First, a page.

न च मत्स्थानि भूतानि पश्य मे योगमैश्वरम् ।
भूतभृन्न च भूतस्थो ममात्मा भूतभावनः ॥

And yet everything that is created does not rest in Me. Behold My mystic opulence! Although I am the maintainer of all living entities and although I am everywhere, I am not a part of this cosmic manifestation, for My Self is the very source of creation.


Adi Shankaracharya's Argument:

From Vivekachudamani:

Quoted verse 209-211 from here :

Nor is the blissful sheath the Supreme Self, because it is endowed with the changeful attributes, is a modification of the Prakriti, is the effect of past good deeds, and imbedded in the other sheaths which are modifications.

When all the five sheaths have been eliminated by the reasoning on Shruti passages, what remains as the culminating point of the process, is the Witness, the Knowledge Absolute - the Atman.

This self-effulgent Atman which is distinct from the five sheaths, the Witness of the three states, the Real, the Changeless, the Untainted, the everlasting Bliss - is to be realised by the wise man as his own Self.

You can read Mandukya Upanishad with Gaudapada karika in which Advaita is demonstrated by logical arguments.


"Neti-Neti" from Brihadaranyak Upanishad says "not this! not that" which means Brahman (The highest/supreme) is actually not as described or expressed.

  • Advaita (Nondualist) school of Vedanta say the Brahman is beyond all the things and can't be characterised or expressed.
  • If you think that Brahman is of some particular characteristics or attributes then it is limited by those attributes and hence can't be supreme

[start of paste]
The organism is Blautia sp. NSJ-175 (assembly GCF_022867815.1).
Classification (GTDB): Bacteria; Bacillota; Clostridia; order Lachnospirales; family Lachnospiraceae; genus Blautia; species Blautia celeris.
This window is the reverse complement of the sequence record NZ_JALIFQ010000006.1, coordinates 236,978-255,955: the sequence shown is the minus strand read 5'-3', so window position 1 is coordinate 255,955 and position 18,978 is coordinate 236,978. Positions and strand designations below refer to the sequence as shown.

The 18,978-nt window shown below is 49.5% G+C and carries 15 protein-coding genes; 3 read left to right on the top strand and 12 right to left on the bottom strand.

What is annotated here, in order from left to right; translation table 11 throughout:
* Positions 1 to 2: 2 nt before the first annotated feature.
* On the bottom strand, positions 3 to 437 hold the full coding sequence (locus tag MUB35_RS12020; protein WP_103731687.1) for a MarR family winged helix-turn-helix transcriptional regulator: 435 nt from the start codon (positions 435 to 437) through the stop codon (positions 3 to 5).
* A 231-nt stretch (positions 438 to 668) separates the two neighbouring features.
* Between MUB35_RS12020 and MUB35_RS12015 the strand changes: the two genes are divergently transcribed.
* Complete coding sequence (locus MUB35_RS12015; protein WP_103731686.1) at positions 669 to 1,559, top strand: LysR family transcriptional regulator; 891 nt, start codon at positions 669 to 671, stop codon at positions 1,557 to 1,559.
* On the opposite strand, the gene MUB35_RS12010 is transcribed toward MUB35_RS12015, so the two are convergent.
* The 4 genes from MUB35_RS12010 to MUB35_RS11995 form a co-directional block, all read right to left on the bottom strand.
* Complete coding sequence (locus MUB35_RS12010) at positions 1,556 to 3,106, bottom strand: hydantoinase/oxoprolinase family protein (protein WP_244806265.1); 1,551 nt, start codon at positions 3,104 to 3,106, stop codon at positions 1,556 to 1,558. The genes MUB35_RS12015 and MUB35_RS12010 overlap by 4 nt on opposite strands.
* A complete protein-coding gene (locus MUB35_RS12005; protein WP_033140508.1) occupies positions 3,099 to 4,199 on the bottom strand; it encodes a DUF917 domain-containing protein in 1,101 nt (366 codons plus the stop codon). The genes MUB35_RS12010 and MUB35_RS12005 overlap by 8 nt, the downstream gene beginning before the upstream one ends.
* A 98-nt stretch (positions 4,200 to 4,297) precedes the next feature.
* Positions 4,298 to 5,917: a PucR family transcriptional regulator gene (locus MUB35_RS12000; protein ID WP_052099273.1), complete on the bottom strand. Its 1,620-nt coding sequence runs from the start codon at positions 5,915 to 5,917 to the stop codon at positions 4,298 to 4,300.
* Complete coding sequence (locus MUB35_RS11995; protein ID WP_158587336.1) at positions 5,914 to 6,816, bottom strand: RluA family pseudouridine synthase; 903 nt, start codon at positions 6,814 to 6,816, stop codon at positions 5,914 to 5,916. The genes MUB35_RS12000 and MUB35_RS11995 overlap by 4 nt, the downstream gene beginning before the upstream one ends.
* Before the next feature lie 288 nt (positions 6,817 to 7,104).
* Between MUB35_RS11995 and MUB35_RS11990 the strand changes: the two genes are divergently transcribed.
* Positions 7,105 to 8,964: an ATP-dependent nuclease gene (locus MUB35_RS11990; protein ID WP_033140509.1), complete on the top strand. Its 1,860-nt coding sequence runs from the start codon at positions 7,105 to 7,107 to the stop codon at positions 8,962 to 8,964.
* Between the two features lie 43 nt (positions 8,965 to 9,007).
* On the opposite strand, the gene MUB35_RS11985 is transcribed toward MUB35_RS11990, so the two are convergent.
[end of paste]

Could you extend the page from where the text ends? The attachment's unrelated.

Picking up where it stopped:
• Actually the attributes are prevailing in the mind or say it is the subject of mind or speech but-
  • From Ken Upanishad 2.3 to 2.8 Brahman is not the subject of/for mind, speech, eye etc. And from Taittariya Upanishad (2.4.1 and 2.9.1) यतो वाचो निवर्तन्ते । अप्राप्य मनसा सह । which says that "words turn back along with the mind, failing to reach Brahman" (Adi Shankaracharya used this sentence many times in his commentaries)
  • The attributes of which (Sagun) Brahman is assumed are actually for preparatory meditation.

Also visit wikipedia article on Para Brahman and the views of Advaita Vedanta on it.

  • Since the main question is about what Adi Shankaracharya's arguments are for his theory of Nirguna Brahman, you should discuss his arguments in your answer. – Keshav Srinivasan Apr 29 '16 at 14:55
  • The Bhagwad Gita is a pancharatra text which is basis of Bhagwad Ramanujacharya's philosophy, and that quote is saying that he is unmanifested not attribute-less. So in that case your Quote from Bhagwad Gita directly makes no sense you should cite Adi Shankaracharyas' view on this from his Gita Bhasya.sankaracharya.org/gita_bhashya.php – Yogi Apr 29 '16 at 14:56
  • @Vishalprabhulawande ok and I never asked you to read full Brahma sutra commentary! I'll revise my answer (I need some time to get exact meant of attributes) – Paṇḍyā Apr 30 '16 at 6:38